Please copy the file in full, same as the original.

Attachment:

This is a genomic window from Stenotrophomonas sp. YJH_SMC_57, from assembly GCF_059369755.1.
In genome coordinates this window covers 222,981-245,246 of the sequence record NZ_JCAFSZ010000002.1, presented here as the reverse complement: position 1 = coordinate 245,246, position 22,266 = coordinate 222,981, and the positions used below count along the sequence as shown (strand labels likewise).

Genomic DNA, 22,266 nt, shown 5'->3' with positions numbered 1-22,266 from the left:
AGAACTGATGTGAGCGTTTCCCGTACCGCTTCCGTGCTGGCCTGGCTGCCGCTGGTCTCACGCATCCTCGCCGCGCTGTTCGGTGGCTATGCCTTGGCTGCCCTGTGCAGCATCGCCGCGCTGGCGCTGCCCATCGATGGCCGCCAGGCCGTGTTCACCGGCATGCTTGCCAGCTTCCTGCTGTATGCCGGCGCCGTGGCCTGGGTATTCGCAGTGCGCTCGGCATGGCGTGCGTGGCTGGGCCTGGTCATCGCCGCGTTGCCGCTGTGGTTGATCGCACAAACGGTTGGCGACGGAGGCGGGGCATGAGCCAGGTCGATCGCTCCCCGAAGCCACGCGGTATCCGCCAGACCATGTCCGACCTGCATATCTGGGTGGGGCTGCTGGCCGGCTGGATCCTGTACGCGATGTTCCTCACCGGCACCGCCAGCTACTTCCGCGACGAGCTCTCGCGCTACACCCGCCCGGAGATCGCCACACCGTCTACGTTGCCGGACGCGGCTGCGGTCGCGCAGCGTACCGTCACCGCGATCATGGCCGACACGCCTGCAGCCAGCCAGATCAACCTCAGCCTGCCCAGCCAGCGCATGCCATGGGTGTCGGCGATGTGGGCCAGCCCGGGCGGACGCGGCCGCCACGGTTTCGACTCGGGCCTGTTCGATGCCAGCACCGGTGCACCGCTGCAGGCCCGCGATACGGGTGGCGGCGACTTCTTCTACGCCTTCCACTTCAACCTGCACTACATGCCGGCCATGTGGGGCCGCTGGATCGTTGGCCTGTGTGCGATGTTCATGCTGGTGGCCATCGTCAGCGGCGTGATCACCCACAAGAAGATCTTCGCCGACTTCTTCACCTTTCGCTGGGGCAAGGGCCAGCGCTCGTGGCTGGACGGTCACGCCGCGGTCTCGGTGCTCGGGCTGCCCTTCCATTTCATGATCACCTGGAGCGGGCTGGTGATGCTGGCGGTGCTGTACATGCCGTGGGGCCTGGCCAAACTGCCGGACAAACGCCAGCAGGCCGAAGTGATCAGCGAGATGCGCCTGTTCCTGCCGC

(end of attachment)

This is a genomic window from Stenotrophomonas sp. YJH_SMC_57, from assembly GCF_059369755.1.
In genome coordinates this window covers 222,981-245,246 of the sequence record NZ_JCAFSZ010000002.1, presented here as the reverse complement: position 1 = coordinate 245,246, position 22,266 = coordinate 222,981, and the positions used below count along the sequence as shown (strand labels likewise).

Genomic DNA, 22,266 nt, shown 5'->3' with positions numbered 1-22,266 from the left:
AGAACTGATGTGAGCGTTTCCCGTACCGCTTCCGTGCTGGCCTGGCTGCCGCTGGTCTCACGCATCCTCGCCGCGCTGTTCGGTGGCTATGCCTTGGCTGCCCTGTGCAGCATCGCCGCGCTGGCGCTGCCCATCGATGGCCGCCAGGCCGTGTTCACCGGCATGCTTGCCAGCTTCCTGCTGTATGCCGGCGCCGTGGCCTGGGTATTCGCAGTGCGCTCGGCATGGCGTGCGTGGCTGGGCCTGGTCATCGCCGCGTTGCCGCTGTGGTTGATCGCACAAACGGTTGGCGACGGAGGCGGGGCATGAGCCAGGTCGATCGCTCCCCGAAGCCACGCGGTATCCGCCAGACCATGTCCGACCTGCATATCTGGGTGGGGCTGCTGGCCGGCTGGATCCTGTACGCGATGTTCCTCACCGGCACCGCCAGCTACTTCCGCGACGAGCTCTCGCGCTACACCCGCCCGGAGATCGCCACACCGTCTACGTTGCCGGACGCGGCTGCGGTCGCGCAGCGTACCGTCACCGCGATCATGGCCGACACGCCTGCAGCCAGCCAGATCAACCTCAGCCTGCCCAGCCAGCGCATGCCATGGGTGTCGGCGATGTGGGCCAGCCCGGGCGGACGCGGCCGCCACGGTTTCGACTCGGGCCTGTTCGATGCCAGCACCGGTGCACCGCTGCAGGCCCGCGATACGGGTGGCGGCGACTTCTTCTACGCCTTCCACTTCAACCTGCACTACATGCCGGCCATGTGGGGCCGCTGGATCGTTGGCCTGTGTGCGATGTTCATGCTGGTGGCCATCGTCAGCGGCGTGATCACCCACAAGAAGATCTTCGCCGACTTCTTCACCTTTCGCTGGGGCAAGGGCCAGCGCTCGTGGCTGGACGGTCACGCCGCGGTCTCGGTGCTCGGGCTGCCCTTCCATTTCATGATCACCTGGAGCGGGCTGGTGATGCTGGCGGTGCTGTACATGCCGTGGGGCCTGGCCAAACTGCCGGACAAACGCCAGCAGGCCGAAGTGATCAGCGAGATGCGCCTGTTCCTGCCGC